July 31, 2019 · 5:06 pm
I didn’t write about the last couple issues, not because they weren’t great (they were!), but because they didn’t include any quotes that I thought were worth looking at more closely. But this one certainly did.
Early in this issue, Shadow is entering the realm of the dead, after being sacrificed on the World Tree. He meets a cat woman, who seems to be some sort of spirit guide in the underworld. When Shadow inquires about her nature, her response is very intriguing.
Shadow: What are you? Who are you people?
Cat-woman: Think of us as symbols — we’re the dream humanity creates to make sense of the shadows on the cave wall.
This immediately made me think of Plato’s allegory of the cave from The Republic. Everything we perceive in this reality is but a shadow of a form that exists in another plane of existence. And we cannot comprehend the forms in their true essence, so we must approach them through the use of symbolism, which allows our subconscious mind fleeting glimpses of understanding, impressions of what thrives beyond our limited scope of awareness.
I know this is heavy stuff, and Gaiman’s work is very complex. But that said, he is a master storyteller, so he presents heady material within the structure of fun and imaginative tales.
That’s all I have to share for today. Thanks for stopping by.
Filed under Literature
Tagged as afterlife, allegory, American, analysis, art, artwork, awareness, blog, books, cave, comics, criticism, death, fantasy, forms, geek, gods, graphic novel, imagination, myth, mythology, Neil Gaiman, nerd, Plato, pop culture, reading, republic, review, shadow, subconscious, symbol, symbolism, tree, world, writing
July 4, 2016 · 7:53 am
Since today is the Fourth of July—Independence Day—I figured I would write a post about the Pledge of Allegiance. The Pledge of Allegiance was written in 1892 by a socialist minister named Francis Bellamy. It is important to note that the original was quite different than what is recited today and historically underwent two critical changes.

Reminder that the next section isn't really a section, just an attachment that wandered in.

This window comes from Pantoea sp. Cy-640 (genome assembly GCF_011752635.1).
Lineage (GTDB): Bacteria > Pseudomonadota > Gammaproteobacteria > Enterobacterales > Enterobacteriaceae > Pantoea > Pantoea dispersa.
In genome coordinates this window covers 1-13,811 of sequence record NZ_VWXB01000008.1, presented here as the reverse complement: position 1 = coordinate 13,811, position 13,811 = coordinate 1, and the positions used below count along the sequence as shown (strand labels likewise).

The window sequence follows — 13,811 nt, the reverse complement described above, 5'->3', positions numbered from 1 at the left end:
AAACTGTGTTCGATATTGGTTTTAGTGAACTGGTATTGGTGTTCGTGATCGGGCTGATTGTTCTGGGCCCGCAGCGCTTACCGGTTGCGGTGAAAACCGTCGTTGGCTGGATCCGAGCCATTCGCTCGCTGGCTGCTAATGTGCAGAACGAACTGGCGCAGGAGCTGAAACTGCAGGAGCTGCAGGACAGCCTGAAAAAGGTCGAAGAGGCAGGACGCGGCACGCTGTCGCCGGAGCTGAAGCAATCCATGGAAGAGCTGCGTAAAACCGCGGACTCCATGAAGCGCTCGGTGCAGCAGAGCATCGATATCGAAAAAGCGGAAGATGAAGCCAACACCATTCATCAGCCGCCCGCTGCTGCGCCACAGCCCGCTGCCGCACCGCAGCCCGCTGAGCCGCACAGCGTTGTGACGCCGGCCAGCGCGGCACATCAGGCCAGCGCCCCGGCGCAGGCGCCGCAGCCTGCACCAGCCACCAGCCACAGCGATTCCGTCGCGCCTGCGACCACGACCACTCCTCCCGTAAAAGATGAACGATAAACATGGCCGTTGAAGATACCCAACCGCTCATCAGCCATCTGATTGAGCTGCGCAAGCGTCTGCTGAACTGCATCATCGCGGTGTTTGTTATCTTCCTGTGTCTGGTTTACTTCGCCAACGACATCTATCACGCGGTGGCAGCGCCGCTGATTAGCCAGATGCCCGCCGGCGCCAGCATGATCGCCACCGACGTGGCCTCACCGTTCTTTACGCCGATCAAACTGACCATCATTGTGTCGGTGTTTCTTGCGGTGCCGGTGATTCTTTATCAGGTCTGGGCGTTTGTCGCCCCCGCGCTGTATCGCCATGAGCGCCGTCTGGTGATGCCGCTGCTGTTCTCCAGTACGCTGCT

Here is the original version:
“I pledge allegiance to my Flag and the Republic for which it stands, one nation, indivisible, with liberty and justice for all.”
In 1923, “the United States of America” was added and “my” was changed to “the”:
“I pledge allegiance to the Flag of the United States of America and to the Republic for which it stands, one nation, indivisible, with liberty and justice for all.”
Finally, in 1954, the phrase “under God” was added, particularly in response to fears over Communist threats.
“I pledge allegiance to the flag of the United States of America, and to the Republic for which it stands, one Nation under God, indivisible, with liberty and justice for all.”
I found it interesting that the Pledge of Allegiance in its current state is essentially a 20th century construct. It makes sense, though. This was a period that saw the rise of nationalism throughout the world, as well as McCarthyism in the US, requiring citizens to demonstrate their loyalty to country. But I think what is most fascinating is that it was a socialist who composed the original words, and that as a minister Bellamy did not include any reference to God. The fact that the mention of God is a fairly recent addition says a lot. Also, it should be noted that Francis Bellamy’s daughter opposed the mention of God in the Pledge of Allegiance.
Anyway, here is the link to the source material I read.
Filed under Non-fiction
Tagged as allegiance, America, change, communism, country, flag, fourth of july, Francis Bellamy, god, history, independence, justice, liberty, McCarthy, minister, nationalism, pledge, reading, reference, republic, socialist, version, writing
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